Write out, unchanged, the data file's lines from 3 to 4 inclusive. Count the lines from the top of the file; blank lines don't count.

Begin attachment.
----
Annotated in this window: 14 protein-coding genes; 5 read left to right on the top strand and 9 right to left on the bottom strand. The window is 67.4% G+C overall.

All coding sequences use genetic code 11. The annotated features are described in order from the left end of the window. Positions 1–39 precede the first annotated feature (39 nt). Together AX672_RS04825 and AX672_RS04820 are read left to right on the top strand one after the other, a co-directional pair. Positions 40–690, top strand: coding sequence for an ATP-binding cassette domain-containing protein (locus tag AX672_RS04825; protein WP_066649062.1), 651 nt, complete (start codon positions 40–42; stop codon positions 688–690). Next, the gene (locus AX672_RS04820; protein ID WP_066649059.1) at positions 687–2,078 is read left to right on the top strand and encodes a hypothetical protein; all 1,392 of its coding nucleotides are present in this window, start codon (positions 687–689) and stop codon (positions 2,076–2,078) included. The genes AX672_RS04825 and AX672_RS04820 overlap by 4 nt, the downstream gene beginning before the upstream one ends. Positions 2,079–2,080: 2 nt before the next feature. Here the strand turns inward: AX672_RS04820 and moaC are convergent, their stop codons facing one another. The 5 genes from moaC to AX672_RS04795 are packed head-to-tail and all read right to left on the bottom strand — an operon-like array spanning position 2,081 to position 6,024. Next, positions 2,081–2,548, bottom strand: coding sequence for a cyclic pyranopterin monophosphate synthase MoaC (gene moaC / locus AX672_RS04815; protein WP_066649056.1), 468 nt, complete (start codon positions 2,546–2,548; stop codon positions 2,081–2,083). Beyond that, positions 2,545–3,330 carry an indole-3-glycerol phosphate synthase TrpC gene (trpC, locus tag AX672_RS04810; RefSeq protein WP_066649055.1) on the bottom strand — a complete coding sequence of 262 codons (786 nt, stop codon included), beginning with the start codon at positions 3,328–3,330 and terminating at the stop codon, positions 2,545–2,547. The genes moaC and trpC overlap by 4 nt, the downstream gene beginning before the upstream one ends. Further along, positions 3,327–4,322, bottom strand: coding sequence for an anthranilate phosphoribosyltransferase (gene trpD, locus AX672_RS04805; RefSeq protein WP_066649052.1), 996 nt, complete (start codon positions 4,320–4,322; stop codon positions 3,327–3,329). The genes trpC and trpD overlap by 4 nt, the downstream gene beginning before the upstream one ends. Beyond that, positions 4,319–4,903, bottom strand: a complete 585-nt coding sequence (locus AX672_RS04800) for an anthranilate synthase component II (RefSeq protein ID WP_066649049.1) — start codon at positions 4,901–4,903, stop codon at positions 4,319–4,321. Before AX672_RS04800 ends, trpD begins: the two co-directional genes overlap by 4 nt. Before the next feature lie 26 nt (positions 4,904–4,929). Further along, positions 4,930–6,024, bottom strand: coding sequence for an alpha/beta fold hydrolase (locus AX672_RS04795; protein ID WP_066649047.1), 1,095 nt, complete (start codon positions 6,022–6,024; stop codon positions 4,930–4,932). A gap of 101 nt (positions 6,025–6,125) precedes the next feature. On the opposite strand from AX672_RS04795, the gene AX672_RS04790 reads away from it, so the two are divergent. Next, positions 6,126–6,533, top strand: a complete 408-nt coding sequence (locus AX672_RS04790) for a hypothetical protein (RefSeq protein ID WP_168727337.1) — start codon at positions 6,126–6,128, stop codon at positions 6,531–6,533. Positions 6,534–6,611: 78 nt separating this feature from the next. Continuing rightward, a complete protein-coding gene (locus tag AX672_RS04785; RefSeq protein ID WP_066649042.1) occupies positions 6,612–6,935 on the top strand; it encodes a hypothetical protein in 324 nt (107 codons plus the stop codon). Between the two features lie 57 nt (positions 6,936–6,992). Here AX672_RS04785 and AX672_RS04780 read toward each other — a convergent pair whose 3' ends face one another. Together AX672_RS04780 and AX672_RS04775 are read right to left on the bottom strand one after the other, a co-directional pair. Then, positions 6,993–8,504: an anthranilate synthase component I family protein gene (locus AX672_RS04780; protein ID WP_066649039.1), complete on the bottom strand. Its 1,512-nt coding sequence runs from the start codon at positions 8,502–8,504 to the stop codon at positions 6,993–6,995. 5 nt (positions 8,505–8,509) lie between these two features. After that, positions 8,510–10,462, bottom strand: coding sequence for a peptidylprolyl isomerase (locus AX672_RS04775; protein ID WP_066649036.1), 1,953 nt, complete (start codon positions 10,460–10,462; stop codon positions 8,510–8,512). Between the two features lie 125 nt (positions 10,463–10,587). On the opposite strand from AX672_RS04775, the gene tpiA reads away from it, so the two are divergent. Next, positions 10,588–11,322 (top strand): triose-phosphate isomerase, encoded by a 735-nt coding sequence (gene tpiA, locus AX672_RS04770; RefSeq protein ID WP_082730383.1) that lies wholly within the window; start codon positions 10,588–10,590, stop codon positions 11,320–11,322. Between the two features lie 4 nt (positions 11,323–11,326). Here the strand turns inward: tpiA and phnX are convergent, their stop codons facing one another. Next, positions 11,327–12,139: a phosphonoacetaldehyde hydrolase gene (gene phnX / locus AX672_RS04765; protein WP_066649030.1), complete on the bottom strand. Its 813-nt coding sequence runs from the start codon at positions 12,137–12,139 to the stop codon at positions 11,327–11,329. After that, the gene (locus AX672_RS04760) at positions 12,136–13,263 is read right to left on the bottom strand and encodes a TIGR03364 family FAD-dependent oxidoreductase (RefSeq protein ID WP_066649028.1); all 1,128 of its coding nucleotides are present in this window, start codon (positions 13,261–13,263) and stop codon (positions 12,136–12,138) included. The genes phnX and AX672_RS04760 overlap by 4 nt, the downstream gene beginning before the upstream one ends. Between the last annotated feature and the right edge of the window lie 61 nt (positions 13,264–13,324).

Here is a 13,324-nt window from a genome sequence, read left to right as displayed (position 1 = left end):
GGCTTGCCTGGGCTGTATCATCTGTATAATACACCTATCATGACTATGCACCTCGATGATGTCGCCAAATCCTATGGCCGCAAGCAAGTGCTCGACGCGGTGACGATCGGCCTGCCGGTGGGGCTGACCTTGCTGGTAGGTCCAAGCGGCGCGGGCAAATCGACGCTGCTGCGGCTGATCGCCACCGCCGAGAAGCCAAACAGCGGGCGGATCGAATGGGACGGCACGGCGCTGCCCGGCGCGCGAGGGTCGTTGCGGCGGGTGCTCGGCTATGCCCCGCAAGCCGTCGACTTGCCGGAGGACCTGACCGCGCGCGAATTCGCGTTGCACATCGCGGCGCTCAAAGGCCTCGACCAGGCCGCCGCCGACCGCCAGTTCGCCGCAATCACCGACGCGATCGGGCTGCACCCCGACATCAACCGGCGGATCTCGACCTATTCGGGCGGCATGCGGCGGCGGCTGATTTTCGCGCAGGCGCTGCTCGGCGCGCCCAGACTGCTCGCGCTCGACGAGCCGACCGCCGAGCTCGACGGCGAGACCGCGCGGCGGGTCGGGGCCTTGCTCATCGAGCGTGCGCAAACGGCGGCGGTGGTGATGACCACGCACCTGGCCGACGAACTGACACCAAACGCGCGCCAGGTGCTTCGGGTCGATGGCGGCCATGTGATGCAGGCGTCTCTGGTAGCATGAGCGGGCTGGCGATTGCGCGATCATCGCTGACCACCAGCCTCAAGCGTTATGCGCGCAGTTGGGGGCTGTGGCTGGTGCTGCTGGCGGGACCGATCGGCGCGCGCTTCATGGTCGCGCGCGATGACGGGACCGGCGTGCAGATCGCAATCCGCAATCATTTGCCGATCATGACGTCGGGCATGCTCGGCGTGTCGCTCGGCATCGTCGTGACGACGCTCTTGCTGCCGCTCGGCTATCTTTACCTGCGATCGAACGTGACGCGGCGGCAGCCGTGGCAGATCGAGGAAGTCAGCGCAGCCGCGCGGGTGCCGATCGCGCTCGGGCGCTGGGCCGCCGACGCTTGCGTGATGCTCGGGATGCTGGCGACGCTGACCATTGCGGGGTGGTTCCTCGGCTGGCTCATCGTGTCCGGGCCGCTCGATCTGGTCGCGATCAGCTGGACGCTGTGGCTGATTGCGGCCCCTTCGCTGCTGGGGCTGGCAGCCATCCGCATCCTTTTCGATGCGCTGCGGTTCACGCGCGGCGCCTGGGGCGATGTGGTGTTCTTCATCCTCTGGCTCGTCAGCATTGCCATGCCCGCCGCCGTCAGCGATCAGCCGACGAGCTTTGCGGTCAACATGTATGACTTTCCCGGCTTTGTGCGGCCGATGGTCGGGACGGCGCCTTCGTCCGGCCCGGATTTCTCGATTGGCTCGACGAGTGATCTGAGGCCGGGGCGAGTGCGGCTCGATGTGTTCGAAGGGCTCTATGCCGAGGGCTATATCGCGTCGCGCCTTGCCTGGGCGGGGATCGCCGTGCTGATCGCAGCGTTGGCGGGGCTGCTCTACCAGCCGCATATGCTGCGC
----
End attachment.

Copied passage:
Here is a 13,324-nt window from a genome sequence, read left to right as displayed (position 1 = left end):
GGCTTGCCTGGGCTGTATCATCTGTATAATACACCTATCATGACTATGCACCTCGATGATGTCGCCAAATCCTATGGCCGCAAGCAAGTGCTCGACGCGGTGACGATCGGCCTGCCGGTGGGGCTGACCTTGCTGGTAGGTCCAAGCGGCGCGGGCAAATCGACGCTGCTGCGGCTGATCGCCACCGCCGAGAAGCCAAACAGCGGGCGGATCGAATGGGACGGCACGGCGCTGCCCGGCGCGCGAGGGTCGTTGCGGCGGGTGCTCGGCTATGCCCCGCAAGCCGTCGACTTGCCGGAGGACCTGACCGCGCGCGAATTCGCGTTGCACATCGCGGCGCTCAAAGGCCTCGACCAGGCCGCCGCCGACCGCCAGTTCGCCGCAATCACCGACGCGATCGGGCTGCACCCCGACATCAACCGGCGGATCTCGACCTATTCGGGCGGCATGCGGCGGCGGCTGATTTTCGCGCAGGCGCTGCTCGGCGCGCCCAGACTGCTCGCGCTCGACGAGCCGACCGCCGAGCTCGACGGCGAGACCGCGCGGCGGGTCGGGGCCTTGCTCATCGAGCGTGCGCAAACGGCGGCGGTGGTGATGACCACGCACCTGGCCGACGAACTGACACCAAACGCGCGCCAGGTGCTTCGGGTCGATGGCGGCCATGTGATGCAGGCGTCTCTGGTAGCATGAGCGGGCTGGCGATTGCGCGATCATCGCTGACCACCAGCCTCAAGCGTTATGCGCGCAGTTGGGGGCTGTGGCTGGTGCTGCTGGCGGGACCGATCGGCGCGCGCTTCATGGTCGCGCGCGATGACGGGACCGGCGTGCAGATCGCAATCCGCAATCATTTGCCGATCATGACGTCGGGCATGCTCGGCGTGTCGCTCGGCATCGTCGTGACGACGCTCTTGCTGCCGCTCGGCTATCTTTACCTGCGATCGAACGTGACGCGGCGGCAGCCGTGGCAGATCGAGGAAGTCAGCGCAGCCGCGCGGGTGCCGATCGCGCTCGGGCGCTGGGCCGCCGACGCTTGCGTGATGCTCGGGATGCTGGCGACGCTGACCATTGCGGGGTGGTTCCTCGGCTGGCTCATCGTGTCCGGGCCGCTCGATCTGGTCGCGATCAGCTGGACGCTGTGGCTGATTGCGGCCCCTTCGCTGCTGGGGCTGGCAGCCATCCGCATCCTTTTCGATGCGCTGCGGTTCACGCGCGGCGCCTGGGGCGATGTGGTGTTCTTCATCCTCTGGCTCGTCAGCATTGCCATGCCCGCCGCCGTCAGCGATCAGCCGACGAGCTTTGCGGTCAACATGTATGACTTTCCCGGCTTTGTGCGGCCGATGGTCGGGACGGCGCCTTCGTCCGGCCCGGATTTCTCGATTGGCTCGACGAGTGATCTGAGGCCGGGGCGAGTGCGGCTCGATGTGTTCGAAGGGCTCTATGCCGAGGGCTATATCGCGTCGCGCCTTGCCTGGGCGGGGATCGCCGTGCTGATCGCAGCGTTGGCGGGGCTGCTCTACCAGCCGCATATGCTGCGC